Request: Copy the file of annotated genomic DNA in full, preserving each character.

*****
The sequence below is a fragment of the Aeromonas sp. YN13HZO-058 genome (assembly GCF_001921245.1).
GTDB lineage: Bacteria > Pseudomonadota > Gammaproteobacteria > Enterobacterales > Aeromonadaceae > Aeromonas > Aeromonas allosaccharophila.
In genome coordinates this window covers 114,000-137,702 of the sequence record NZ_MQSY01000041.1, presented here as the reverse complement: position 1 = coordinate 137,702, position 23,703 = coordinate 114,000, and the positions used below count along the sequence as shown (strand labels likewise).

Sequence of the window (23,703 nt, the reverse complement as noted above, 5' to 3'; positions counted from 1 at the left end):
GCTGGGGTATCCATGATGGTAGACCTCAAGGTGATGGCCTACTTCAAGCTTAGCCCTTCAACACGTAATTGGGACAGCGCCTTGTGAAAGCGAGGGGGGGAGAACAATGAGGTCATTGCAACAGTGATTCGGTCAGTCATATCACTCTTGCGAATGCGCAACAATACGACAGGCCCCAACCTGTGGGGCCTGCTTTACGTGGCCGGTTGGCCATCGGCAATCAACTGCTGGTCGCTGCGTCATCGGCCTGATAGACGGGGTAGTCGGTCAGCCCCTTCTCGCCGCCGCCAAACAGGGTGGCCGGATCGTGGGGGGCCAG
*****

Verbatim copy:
The sequence below is a fragment of the Aeromonas sp. YN13HZO-058 genome (assembly GCF_001921245.1).
GTDB lineage: Bacteria > Pseudomonadota > Gammaproteobacteria > Enterobacterales > Aeromonadaceae > Aeromonas > Aeromonas allosaccharophila.
In genome coordinates this window covers 114,000-137,702 of the sequence record NZ_MQSY01000041.1, presented here as the reverse complement: position 1 = coordinate 137,702, position 23,703 = coordinate 114,000, and the positions used below count along the sequence as shown (strand labels likewise).

Sequence of the window (23,703 nt, the reverse complement as noted above, 5' to 3'; positions counted from 1 at the left end):
GCTGGGGTATCCATGATGGTAGACCTCAAGGTGATGGCCTACTTCAAGCTTAGCCCTTCAACACGTAATTGGGACAGCGCCTTGTGAAAGCGAGGGGGGGAGAACAATGAGGTCATTGCAACAGTGATTCGGTCAGTCATATCACTCTTGCGAATGCGCAACAATACGACAGGCCCCAACCTGTGGGGCCTGCTTTACGTGGCCGGTTGGCCATCGGCAATCAACTGCTGGTCGCTGCGTCATCGGCCTGATAGACGGGGTAGTCGGTCAGCCCCTTCTCGCCGCCGCCAAACAGGGTGGCCGGATCGTGGGGGGCCAG